This is an authoritative and thorough history of U.S. Navy mine countermeasures. Mine warfare is by definition the strategic and tactical use of sea mines and their countermeasures, including all offensive and defensive mining and protection against mines. Mining and mine countermeasures (MCM) are, however, two distinctly different operations. The primary focus of modern mining operations is to effect sea control, with secondary missions that neutralize or destroy enemy ships by interdicting enemy sea lines of communication, submarine operating areas, and home ports. Offensively, mines attack enemy ships in transit or bottle them up in their own waters; defensively, mines guard national and international waters against enemy intrusion.
Topics and subjects included in this excellent report: mine countermeasures, MINEWARFOR, paravanes, Avenger class, David Farragut, Civil War, Influence Mines, minecraft, Wonsan, AMCM, MCM, degaussing, deperming, minehunting, minesweeping, Cardinal class, David Bushnell, Robert Fulton, Crimean war, Spanish-American War, George Dewey, Manila Bay, Russo-Japanese War, World War I, World War II, Korean War, MacArthur, MINEPAC, MINELANT, Vietnam War, Admiral Zumwalt, Terrorism, Iran, Gulf War, Iraq War.
1. A Matter of Efficacy: Countering Contact Mines, 1777-1919 * 2. A New Menace: The Operational Use of Influence Mines, 1919-1945 * 3. The Wonsan Generation: Lessons Relearned, 1945-1965 * 4. New Lessons Learned: The Impact of Low-Intensity Mine Warfare, 1965-1991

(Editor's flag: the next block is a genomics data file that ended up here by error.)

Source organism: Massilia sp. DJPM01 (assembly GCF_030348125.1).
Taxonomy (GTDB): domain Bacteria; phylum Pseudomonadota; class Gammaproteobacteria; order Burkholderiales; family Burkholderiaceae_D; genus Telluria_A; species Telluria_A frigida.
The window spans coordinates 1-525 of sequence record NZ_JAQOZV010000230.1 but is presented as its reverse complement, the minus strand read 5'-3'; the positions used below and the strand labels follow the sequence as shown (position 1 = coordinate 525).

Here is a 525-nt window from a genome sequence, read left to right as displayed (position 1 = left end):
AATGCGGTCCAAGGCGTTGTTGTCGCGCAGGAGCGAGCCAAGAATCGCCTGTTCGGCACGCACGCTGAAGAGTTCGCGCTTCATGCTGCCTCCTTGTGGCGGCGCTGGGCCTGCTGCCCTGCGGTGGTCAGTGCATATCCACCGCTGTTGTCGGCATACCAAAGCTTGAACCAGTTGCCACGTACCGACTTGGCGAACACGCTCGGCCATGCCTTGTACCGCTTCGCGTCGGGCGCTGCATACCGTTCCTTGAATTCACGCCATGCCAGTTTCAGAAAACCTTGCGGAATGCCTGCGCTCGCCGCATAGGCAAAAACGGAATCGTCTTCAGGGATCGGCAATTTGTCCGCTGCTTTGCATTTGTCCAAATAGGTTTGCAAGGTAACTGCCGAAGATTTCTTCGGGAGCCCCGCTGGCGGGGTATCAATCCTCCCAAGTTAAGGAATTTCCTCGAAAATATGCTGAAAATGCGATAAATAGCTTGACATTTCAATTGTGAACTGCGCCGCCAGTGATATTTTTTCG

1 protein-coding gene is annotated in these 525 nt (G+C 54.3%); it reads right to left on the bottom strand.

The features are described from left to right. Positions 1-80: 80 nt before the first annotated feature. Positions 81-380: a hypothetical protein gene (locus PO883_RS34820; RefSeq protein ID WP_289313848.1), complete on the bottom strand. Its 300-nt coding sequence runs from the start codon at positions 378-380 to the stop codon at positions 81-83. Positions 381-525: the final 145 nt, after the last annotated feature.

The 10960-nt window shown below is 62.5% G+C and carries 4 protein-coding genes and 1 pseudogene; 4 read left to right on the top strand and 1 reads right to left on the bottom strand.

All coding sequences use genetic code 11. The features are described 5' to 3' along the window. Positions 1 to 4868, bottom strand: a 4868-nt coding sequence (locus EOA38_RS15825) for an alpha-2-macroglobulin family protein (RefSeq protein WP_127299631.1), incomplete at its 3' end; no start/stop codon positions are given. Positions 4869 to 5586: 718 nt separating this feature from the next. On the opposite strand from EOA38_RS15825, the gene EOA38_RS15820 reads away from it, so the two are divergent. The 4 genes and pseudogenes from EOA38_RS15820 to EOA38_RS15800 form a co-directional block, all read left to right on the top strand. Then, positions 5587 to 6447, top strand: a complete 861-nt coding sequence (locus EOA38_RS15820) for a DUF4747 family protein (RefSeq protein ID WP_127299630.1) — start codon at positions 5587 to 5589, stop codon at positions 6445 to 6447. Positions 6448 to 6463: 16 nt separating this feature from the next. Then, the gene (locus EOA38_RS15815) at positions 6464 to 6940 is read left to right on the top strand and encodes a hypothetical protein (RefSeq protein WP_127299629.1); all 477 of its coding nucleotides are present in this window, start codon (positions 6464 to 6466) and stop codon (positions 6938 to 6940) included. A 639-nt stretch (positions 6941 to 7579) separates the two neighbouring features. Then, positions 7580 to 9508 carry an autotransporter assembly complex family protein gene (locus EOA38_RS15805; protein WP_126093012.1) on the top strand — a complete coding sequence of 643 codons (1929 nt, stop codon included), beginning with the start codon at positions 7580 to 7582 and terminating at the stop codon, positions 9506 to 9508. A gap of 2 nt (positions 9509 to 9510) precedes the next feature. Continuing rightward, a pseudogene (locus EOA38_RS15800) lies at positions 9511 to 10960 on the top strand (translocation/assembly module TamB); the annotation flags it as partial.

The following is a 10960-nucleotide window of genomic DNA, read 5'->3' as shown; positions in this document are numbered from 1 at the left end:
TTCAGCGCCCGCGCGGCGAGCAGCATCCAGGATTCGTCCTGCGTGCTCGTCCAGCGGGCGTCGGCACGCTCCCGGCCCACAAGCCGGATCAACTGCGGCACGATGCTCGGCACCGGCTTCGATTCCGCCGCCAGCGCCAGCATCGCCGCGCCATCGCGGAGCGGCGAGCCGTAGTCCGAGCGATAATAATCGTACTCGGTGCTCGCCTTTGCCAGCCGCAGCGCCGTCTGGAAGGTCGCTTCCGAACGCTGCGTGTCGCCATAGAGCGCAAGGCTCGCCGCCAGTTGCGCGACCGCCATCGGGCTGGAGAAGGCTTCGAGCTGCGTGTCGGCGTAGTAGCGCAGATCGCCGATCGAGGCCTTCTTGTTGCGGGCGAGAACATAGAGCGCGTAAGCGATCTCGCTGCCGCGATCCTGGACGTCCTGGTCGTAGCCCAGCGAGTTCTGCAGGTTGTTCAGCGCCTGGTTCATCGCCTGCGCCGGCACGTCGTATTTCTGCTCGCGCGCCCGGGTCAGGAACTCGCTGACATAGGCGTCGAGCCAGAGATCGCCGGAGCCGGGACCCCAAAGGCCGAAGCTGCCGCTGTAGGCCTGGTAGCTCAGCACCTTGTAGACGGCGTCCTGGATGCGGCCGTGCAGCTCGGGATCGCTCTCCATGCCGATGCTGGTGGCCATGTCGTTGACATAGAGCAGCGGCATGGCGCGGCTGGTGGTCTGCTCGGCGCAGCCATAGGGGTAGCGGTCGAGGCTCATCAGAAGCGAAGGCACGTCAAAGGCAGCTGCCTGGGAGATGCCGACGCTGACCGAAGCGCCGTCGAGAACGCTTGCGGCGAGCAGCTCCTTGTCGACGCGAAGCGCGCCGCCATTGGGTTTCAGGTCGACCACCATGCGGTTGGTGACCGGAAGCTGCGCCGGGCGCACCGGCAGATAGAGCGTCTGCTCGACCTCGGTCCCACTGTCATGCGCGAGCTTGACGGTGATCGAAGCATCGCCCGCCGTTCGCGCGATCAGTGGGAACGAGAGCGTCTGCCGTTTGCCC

Rear Admiral David Glasgow Farragut's dramatic entrance through the mine line into Mobile Bay in 1864 has become an enduring legend of naval history and an important lesson used in the training of naval officers. The incident is also an object lesson in the history of the Navy's attitude toward the subject of mine countermeasures. The image of Farragut created by the popular press, that of a daring man who risked an unknown mine threat to defeat the enemy and become the most honored officer in the Navy, influenced generations of naval officers. In terms of both Farragut and the mine threat, however, the Navy has remembered the wrong lessons. What actually happened is a lot more interesting than the legend.
Between Mobile's Forts Morgan and Gaines, Confederates had narrowed the deep-water channel approach to the bay with underwater pilings and three staggered rows of approximately 180 moored mines about seventy-five feet apart, leaving a clear passage only under the guns of Fort Morgan. More than two-thirds of these mines were cone-shaped tin Fretwell-Singer mines. These mines, planted in May 1864 by Confederate Army torpedo expert Lieutenant Colonel Viktor von Scheliha, were fired by direct contact between a ship and the mine's cap and trigger device. A few other mines, mainly Brigadier General Gabriel J. Rains's keg-type wooden ones with ultrasensitive primers, had been planted since February. On the bay's floor lay several huge electrically-fired powder tanks that were controlled from shore. Farragut observed Confederate Admiral Franklin Buchanan's men remining the bay daily, noting that "we can see them distinctly when at work."
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